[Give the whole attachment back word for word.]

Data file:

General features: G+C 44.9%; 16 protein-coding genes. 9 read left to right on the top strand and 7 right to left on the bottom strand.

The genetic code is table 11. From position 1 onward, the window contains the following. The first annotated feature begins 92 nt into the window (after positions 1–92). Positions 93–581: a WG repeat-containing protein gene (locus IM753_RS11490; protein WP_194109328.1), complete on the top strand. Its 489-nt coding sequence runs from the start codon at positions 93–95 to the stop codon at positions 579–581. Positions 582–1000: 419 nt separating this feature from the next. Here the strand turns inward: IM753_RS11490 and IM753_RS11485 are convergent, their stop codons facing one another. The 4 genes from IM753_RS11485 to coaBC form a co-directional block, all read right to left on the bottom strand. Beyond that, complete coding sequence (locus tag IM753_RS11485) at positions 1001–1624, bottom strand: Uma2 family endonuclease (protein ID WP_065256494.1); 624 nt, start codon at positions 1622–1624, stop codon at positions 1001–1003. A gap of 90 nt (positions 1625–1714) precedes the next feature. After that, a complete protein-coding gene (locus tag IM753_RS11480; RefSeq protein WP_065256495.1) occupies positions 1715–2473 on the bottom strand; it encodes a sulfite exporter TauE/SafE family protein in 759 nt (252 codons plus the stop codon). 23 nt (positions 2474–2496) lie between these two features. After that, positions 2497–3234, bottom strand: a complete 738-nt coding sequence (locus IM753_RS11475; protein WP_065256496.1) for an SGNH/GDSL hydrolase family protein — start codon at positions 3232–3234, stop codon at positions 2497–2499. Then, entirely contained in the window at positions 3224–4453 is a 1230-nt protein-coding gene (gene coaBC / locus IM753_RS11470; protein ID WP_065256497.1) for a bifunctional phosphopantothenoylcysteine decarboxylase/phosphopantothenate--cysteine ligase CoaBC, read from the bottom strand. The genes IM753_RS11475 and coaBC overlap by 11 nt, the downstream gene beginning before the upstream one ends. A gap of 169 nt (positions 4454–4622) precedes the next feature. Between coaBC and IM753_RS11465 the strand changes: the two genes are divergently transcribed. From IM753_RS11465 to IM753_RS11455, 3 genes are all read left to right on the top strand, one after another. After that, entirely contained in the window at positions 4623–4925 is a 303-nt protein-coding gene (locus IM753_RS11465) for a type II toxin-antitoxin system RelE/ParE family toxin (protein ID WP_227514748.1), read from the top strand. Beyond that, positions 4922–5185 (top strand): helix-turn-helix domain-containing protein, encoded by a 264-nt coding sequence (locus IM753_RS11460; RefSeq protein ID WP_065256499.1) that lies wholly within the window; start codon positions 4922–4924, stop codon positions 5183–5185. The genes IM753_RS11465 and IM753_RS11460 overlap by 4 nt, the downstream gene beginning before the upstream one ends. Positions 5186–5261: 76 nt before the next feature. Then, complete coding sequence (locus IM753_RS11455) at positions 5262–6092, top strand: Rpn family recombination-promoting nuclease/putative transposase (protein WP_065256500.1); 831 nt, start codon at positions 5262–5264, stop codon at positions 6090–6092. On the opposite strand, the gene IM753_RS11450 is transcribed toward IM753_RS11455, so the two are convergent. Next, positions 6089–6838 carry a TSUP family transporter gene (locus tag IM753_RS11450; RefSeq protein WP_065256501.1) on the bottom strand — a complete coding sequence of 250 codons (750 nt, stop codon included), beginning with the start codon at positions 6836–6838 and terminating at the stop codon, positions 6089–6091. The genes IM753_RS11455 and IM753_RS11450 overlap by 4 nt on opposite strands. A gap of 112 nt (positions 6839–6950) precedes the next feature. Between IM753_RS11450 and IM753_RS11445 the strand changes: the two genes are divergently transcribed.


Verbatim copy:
General features: G+C 44.9%; 16 protein-coding genes. 9 read left to right on the top strand and 7 right to left on the bottom strand.

The genetic code is table 11. From position 1 onward, the window contains the following. The first annotated feature begins 92 nt into the window (after positions 1–92). Positions 93–581: a WG repeat-containing protein gene (locus IM753_RS11490; protein WP_194109328.1), complete on the top strand. Its 489-nt coding sequence runs from the start codon at positions 93–95 to the stop codon at positions 579–581. Positions 582–1000: 419 nt separating this feature from the next. Here the strand turns inward: IM753_RS11490 and IM753_RS11485 are convergent, their stop codons facing one another. The 4 genes from IM753_RS11485 to coaBC form a co-directional block, all read right to left on the bottom strand. Beyond that, complete coding sequence (locus tag IM753_RS11485) at positions 1001–1624, bottom strand: Uma2 family endonuclease (protein ID WP_065256494.1); 624 nt, start codon at positions 1622–1624, stop codon at positions 1001–1003. A gap of 90 nt (positions 1625–1714) precedes the next feature. After that, a complete protein-coding gene (locus tag IM753_RS11480; RefSeq protein WP_065256495.1) occupies positions 1715–2473 on the bottom strand; it encodes a sulfite exporter TauE/SafE family protein in 759 nt (252 codons plus the stop codon). 23 nt (positions 2474–2496) lie between these two features. After that, positions 2497–3234, bottom strand: a complete 738-nt coding sequence (locus IM753_RS11475; protein WP_065256496.1) for an SGNH/GDSL hydrolase family protein — start codon at positions 3232–3234, stop codon at positions 2497–2499. Then, entirely contained in the window at positions 3224–4453 is a 1230-nt protein-coding gene (gene coaBC / locus IM753_RS11470; protein ID WP_065256497.1) for a bifunctional phosphopantothenoylcysteine decarboxylase/phosphopantothenate--cysteine ligase CoaBC, read from the bottom strand. The genes IM753_RS11475 and coaBC overlap by 11 nt, the downstream gene beginning before the upstream one ends. A gap of 169 nt (positions 4454–4622) precedes the next feature. Between coaBC and IM753_RS11465 the strand changes: the two genes are divergently transcribed. From IM753_RS11465 to IM753_RS11455, 3 genes are all read left to right on the top strand, one after another. After that, entirely contained in the window at positions 4623–4925 is a 303-nt protein-coding gene (locus IM753_RS11465) for a type II toxin-antitoxin system RelE/ParE family toxin (protein ID WP_227514748.1), read from the top strand. Beyond that, positions 4922–5185 (top strand): helix-turn-helix domain-containing protein, encoded by a 264-nt coding sequence (locus IM753_RS11460; RefSeq protein ID WP_065256499.1) that lies wholly within the window; start codon positions 4922–4924, stop codon positions 5183–5185. The genes IM753_RS11465 and IM753_RS11460 overlap by 4 nt, the downstream gene beginning before the upstream one ends. Positions 5186–5261: 76 nt before the next feature. Then, complete coding sequence (locus IM753_RS11455) at positions 5262–6092, top strand: Rpn family recombination-promoting nuclease/putative transposase (protein WP_065256500.1); 831 nt, start codon at positions 5262–5264, stop codon at positions 6090–6092. On the opposite strand, the gene IM753_RS11450 is transcribed toward IM753_RS11455, so the two are convergent. Next, positions 6089–6838 carry a TSUP family transporter gene (locus tag IM753_RS11450; RefSeq protein WP_065256501.1) on the bottom strand — a complete coding sequence of 250 codons (750 nt, stop codon included), beginning with the start codon at positions 6836–6838 and terminating at the stop codon, positions 6089–6091. The genes IM753_RS11455 and IM753_RS11450 overlap by 4 nt on opposite strands. A gap of 112 nt (positions 6839–6950) precedes the next feature. Between IM753_RS11450 and IM753_RS11445 the strand changes: the two genes are divergently transcribed.